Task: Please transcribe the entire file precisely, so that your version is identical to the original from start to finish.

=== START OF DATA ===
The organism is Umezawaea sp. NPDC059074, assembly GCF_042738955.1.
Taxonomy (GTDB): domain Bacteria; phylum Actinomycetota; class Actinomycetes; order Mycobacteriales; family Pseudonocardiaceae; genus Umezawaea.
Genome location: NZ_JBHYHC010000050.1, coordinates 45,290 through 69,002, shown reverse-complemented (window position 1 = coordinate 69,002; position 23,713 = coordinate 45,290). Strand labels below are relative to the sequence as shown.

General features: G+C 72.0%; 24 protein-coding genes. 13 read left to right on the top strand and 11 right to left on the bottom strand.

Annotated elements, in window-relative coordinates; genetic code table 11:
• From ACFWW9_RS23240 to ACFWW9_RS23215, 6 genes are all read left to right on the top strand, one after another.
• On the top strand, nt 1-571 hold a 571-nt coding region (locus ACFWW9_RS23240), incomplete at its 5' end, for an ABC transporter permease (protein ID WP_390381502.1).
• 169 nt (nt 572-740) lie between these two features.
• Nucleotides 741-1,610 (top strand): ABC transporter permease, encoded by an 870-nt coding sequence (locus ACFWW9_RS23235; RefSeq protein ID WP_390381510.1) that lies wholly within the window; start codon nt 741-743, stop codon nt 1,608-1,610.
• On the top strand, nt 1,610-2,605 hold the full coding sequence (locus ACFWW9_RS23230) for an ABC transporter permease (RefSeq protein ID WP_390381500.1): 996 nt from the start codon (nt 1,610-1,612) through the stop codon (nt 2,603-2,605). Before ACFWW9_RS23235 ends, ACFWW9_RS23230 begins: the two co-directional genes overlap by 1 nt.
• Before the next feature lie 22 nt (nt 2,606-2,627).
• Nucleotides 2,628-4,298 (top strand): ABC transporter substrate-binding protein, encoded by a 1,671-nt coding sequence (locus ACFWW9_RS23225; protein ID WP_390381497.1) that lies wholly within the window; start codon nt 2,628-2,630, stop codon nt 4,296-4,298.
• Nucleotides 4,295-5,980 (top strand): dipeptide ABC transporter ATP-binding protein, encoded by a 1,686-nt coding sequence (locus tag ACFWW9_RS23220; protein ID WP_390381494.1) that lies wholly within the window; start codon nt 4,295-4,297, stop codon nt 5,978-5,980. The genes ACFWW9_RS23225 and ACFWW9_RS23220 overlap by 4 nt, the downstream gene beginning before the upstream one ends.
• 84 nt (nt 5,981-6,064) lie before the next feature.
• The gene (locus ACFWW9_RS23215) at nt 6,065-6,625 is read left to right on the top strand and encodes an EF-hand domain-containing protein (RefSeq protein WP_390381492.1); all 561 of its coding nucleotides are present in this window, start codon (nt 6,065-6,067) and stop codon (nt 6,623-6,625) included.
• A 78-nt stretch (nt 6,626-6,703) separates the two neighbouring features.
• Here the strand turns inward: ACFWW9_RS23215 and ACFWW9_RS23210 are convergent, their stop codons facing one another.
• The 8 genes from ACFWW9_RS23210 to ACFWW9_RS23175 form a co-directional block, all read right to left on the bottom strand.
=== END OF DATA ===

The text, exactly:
The organism is Umezawaea sp. NPDC059074, assembly GCF_042738955.1.
Taxonomy (GTDB): domain Bacteria; phylum Actinomycetota; class Actinomycetes; order Mycobacteriales; family Pseudonocardiaceae; genus Umezawaea.
Genome location: NZ_JBHYHC010000050.1, coordinates 45,290 through 69,002, shown reverse-complemented (window position 1 = coordinate 69,002; position 23,713 = coordinate 45,290). Strand labels below are relative to the sequence as shown.

General features: G+C 72.0%; 24 protein-coding genes. 13 read left to right on the top strand and 11 right to left on the bottom strand.

Annotated elements, in window-relative coordinates; genetic code table 11:
• From ACFWW9_RS23240 to ACFWW9_RS23215, 6 genes are all read left to right on the top strand, one after another.
• On the top strand, nt 1-571 hold a 571-nt coding region (locus ACFWW9_RS23240), incomplete at its 5' end, for an ABC transporter permease (protein ID WP_390381502.1).
• 169 nt (nt 572-740) lie between these two features.
• Nucleotides 741-1,610 (top strand): ABC transporter permease, encoded by an 870-nt coding sequence (locus ACFWW9_RS23235; RefSeq protein ID WP_390381510.1) that lies wholly within the window; start codon nt 741-743, stop codon nt 1,608-1,610.
• On the top strand, nt 1,610-2,605 hold the full coding sequence (locus ACFWW9_RS23230) for an ABC transporter permease (RefSeq protein ID WP_390381500.1): 996 nt from the start codon (nt 1,610-1,612) through the stop codon (nt 2,603-2,605). Before ACFWW9_RS23235 ends, ACFWW9_RS23230 begins: the two co-directional genes overlap by 1 nt.
• Before the next feature lie 22 nt (nt 2,606-2,627).
• Nucleotides 2,628-4,298 (top strand): ABC transporter substrate-binding protein, encoded by a 1,671-nt coding sequence (locus ACFWW9_RS23225; protein ID WP_390381497.1) that lies wholly within the window; start codon nt 2,628-2,630, stop codon nt 4,296-4,298.
• Nucleotides 4,295-5,980 (top strand): dipeptide ABC transporter ATP-binding protein, encoded by a 1,686-nt coding sequence (locus tag ACFWW9_RS23220; protein ID WP_390381494.1) that lies wholly within the window; start codon nt 4,295-4,297, stop codon nt 5,978-5,980. The genes ACFWW9_RS23225 and ACFWW9_RS23220 overlap by 4 nt, the downstream gene beginning before the upstream one ends.
• 84 nt (nt 5,981-6,064) lie before the next feature.
• The gene (locus ACFWW9_RS23215) at nt 6,065-6,625 is read left to right on the top strand and encodes an EF-hand domain-containing protein (RefSeq protein WP_390381492.1); all 561 of its coding nucleotides are present in this window, start codon (nt 6,065-6,067) and stop codon (nt 6,623-6,625) included.
• A 78-nt stretch (nt 6,626-6,703) separates the two neighbouring features.
• Here the strand turns inward: ACFWW9_RS23215 and ACFWW9_RS23210 are convergent, their stop codons facing one another.
• The 8 genes from ACFWW9_RS23210 to ACFWW9_RS23175 form a co-directional block, all read right to left on the bottom strand.